In our showroom we currently have a selection of 4.2 litre V8 Mercedes-Benz SLs, in a variety of different colours. The 4.2 litre V8 is a refined and capable power plant, distinctly different to the larger 500SL and smaller 300SL engines, with a character of it’s own and a specific personality… but where did this engine come from?
The Mercedes-Benz 420SL was introduced in 1986, available in the R107 SL range until the end of production in 1989.
This new 4.2 litre V8 engine was the final incarnation of the M116 engine, first seen in 1969 with the 300SEL 3.5.
What is the Mercedes-Benz 420SL…
And where did it come from?
In the late 1960s Mercedes-Benz needed a V8 engine to offer more power, something the US market was accustomed to. The M116 engine was a 3.5 litre V8 producing 197hp – it would be used in the early R107 350 SL and 350 SLC, as well as the W108, W109, W111 and W116 coupes, saloons and convertibles. Utilising a cast iron cylinder block with aluminium heads, it had one chain driven overhead camshaft for each cylinder bank and rocker arm operated valves.
Where it began… The 3.5 litre V8 engine as fitted to the 350SL and 280SE 3.5. This engine is full of character, charming and raw whilst being both antiquated and enjoyable. An early 350SL feels markedly different to the cars that replaced it in the R107 lineage.
From 1971 to 1976 the M116 engine had a 9.5:1 compression ratio with Bosch D-Jetronic injection. These engines delivered around 200hp at 5,800rpm, whilst low compression versions (with compression ratios of 7.5:1 for certain markets where fuel quality was an issue) produced 180hp.
In 1976 the compression ratio was lowered to 9.0:1 and injection changed to a Bosch K-Jetronic constant flow system, along with hydraulically operated valves. This variant of the M116 produced 195hp at 5,500rpm, with 202 lb ft torque at 4,000 rpm until 1978, then torque increased to 210 lb ft.
1980 – The 350SL becomes the 380SL
The 350SL was replaced by the 380SL in 1980, powered by two new variants of the M116 engine. The 380SL arrived in European markets 5 months before the USA, because the early version of the 380SL engine didn’t meet US emissions regulations.
Between 1980 and 1981 all markets except the USA had a 3,818cc engine, after which all engines (including the USA) would be 3,839cc with different bore and stroke dimensions – redesigned to meet USA market regulations. Where the 3.5 litre 350SL had a cast iron cylinder block, the 380SL used a lightweight alloy unit.
In Europe the early versions of the 380SL had a compression ratio of 9.0:1 producing 215hp with 224 lb ft torque at 4,000 rpm, with power dropping to 201hp from 1981 onwards.
The USA market 380SL with the same 3,939cc produced 155hp at 4,750 rpm, thanks to restrictive catalytic converters in the exhaust system. Unlike the European 380SL, the USA cars from 1981 to 1984 used a single row timing chain, which was prone to stretching. Many of these were replaced (under warranty) to dual timing chains with twin sprockets, which became standard for 1984.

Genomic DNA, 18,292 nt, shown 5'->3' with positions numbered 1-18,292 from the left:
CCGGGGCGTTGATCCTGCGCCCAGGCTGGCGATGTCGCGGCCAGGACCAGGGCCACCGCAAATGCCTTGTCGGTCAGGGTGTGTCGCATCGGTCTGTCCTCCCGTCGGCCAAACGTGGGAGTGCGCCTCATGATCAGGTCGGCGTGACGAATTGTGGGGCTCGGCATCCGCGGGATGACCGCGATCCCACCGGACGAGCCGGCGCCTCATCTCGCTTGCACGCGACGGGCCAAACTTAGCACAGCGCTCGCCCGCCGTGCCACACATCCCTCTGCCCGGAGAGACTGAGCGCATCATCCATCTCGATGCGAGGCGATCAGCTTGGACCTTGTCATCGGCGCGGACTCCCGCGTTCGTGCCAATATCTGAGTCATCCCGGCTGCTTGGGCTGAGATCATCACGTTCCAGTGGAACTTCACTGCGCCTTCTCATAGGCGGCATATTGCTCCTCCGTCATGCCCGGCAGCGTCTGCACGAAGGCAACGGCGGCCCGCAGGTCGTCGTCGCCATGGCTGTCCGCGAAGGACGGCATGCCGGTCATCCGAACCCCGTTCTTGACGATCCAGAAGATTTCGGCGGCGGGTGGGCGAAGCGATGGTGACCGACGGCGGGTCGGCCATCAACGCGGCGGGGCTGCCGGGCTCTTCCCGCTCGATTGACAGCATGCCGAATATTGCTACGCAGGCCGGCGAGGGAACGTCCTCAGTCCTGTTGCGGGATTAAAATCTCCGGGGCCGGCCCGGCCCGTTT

For most classic cars, rust-free American cars from sunny states are popular to import, the restrictive emissions equipment and lower compression engines have always been slightly less desirable than European specification SLs.
The 380SL refined the format, giving the R107 SL a completely different character to the 350SL that preceded it. It’s not just the engine, but the changes to the cabin and interior mean these two strikingly similar cars give a very different driving experience. Hope from a 350SL into a 380SL and you’ll note that the 350SL feels like a muscle car of the past, left over from the heydey of motoring, whilst the 380SL feels like a step into a bold new future… a trend that the 420SL would develop.
1986 – The 380SL becomes the 420SL
In 1986 Mercedes-Benz overhauled the R107 range, replacing the 280SL with the 300SL and the 380SL V8 with the new 4.2 litre 420SL. This would be the final roll of the dice for the M116 engine, with displacement now bored out from 3,839cc to 4,196cc. It would be used in the S Class as well as the SL.
With 215 hp, the 420SL sat above the 185 hp of the 300SL and below the 241hp of the larger 5.0 litre 500SL. (420SL engines fitted with catalytic convertors were rated at 201 hp, and had electronically controlled mechanical fuel injection)
The European ‘non cat’ 420SL utilised a 9.0:1 compression ratio, producing more torque than the 380SL. It used a Bosch KE-Jetronic injection system with EZL breakerless ignition.
The 420SL arrived in 1986, the year the R107 SL underwent a significant transformation. If the 380SL was a departure from the 350SL, then the 420SL was an entirely different beast. Mercedes-Benz further refined the interior and driver comforts, whilst improved handling and braking were complimented by larger, wider wheels and a lower front apron. A grown up SL to take the model into the tail end of the 1980s.
Should I buy a Mercedes-Benz 420SL?
Of all the variants the Mercedes-Benz R107 SL was offered in, the 420SL is the least numerous. Some 13,500 300SLs were built, with 20,000 500SLs and almost 50,000 560SLs, whilst 420SL build numbers totalled just 2,148 worldwide.
We estimate that around 600 of these cars remain in the United Kingdom, a third of the number of 300SLs in the country.
A 420SL is distinctly different to drive when compared to either a 300SL or 500SL. A V8 propelled car will always stand apart from a six-cylinder, with that traditional V8 burble and the heavier feel of the larger powerplant. Compared to the raw and somewhat raucous 500SL, the 4.2 litre 420SL feels refined and subdued without lacking any of the driving potential.
This presents a chance to own the rarest of all SLs, fitted with one of the finest engines.
The Mercedes-Benz 420SL is more than deserving of your attention. Find yours here.